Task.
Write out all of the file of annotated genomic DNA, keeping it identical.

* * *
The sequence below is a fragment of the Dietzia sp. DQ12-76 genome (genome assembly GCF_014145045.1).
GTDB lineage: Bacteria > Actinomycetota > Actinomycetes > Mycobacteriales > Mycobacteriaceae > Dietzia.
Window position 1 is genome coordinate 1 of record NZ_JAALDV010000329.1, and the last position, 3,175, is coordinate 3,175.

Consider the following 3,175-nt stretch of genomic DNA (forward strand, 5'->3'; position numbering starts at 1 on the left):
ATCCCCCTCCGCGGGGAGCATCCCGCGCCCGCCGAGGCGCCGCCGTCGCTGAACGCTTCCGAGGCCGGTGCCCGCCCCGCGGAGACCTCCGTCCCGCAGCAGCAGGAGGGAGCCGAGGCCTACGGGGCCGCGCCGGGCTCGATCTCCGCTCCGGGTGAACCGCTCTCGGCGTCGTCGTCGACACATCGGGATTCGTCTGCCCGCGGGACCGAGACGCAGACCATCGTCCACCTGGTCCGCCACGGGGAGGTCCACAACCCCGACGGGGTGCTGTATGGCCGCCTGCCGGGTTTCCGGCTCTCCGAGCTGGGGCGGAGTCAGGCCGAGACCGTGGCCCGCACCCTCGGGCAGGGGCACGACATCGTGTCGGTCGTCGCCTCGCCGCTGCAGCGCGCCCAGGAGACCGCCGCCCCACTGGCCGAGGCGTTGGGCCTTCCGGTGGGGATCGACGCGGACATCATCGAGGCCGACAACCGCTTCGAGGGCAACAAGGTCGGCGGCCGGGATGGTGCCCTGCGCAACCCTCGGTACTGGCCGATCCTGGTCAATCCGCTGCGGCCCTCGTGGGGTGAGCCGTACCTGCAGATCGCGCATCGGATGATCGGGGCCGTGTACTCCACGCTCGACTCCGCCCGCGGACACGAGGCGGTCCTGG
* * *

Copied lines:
The sequence below is a fragment of the Dietzia sp. DQ12-76 genome (genome assembly GCF_014145045.1).
GTDB lineage: Bacteria > Actinomycetota > Actinomycetes > Mycobacteriales > Mycobacteriaceae > Dietzia.
Window position 1 is genome coordinate 1 of record NZ_JAALDV010000329.1, and the last position, 3,175, is coordinate 3,175.

Consider the following 3,175-nt stretch of genomic DNA (forward strand, 5'->3'; position numbering starts at 1 on the left):
ATCCCCCTCCGCGGGGAGCATCCCGCGCCCGCCGAGGCGCCGCCGTCGCTGAACGCTTCCGAGGCCGGTGCCCGCCCCGCGGAGACCTCCGTCCCGCAGCAGCAGGAGGGAGCCGAGGCCTACGGGGCCGCGCCGGGCTCGATCTCCGCTCCGGGTGAACCGCTCTCGGCGTCGTCGTCGACACATCGGGATTCGTCTGCCCGCGGGACCGAGACGCAGACCATCGTCCACCTGGTCCGCCACGGGGAGGTCCACAACCCCGACGGGGTGCTGTATGGCCGCCTGCCGGGTTTCCGGCTCTCCGAGCTGGGGCGGAGTCAGGCCGAGACCGTGGCCCGCACCCTCGGGCAGGGGCACGACATCGTGTCGGTCGTCGCCTCGCCGCTGCAGCGCGCCCAGGAGACCGCCGCCCCACTGGCCGAGGCGTTGGGCCTTCCGGTGGGGATCGACGCGGACATCATCGAGGCCGACAACCGCTTCGAGGGCAACAAGGTCGGCGGCCGGGATGGTGCCCTGCGCAACCCTCGGTACTGGCCGATCCTGGTCAATCCGCTGCGGCCCTCGTGGGGTGAGCCGTACCTGCAGATCGCGCATCGGATGATCGGGGCCGTGTACTCCACGCTCGACTCCGCCCGCGGACACGAGGCGGTCCTGG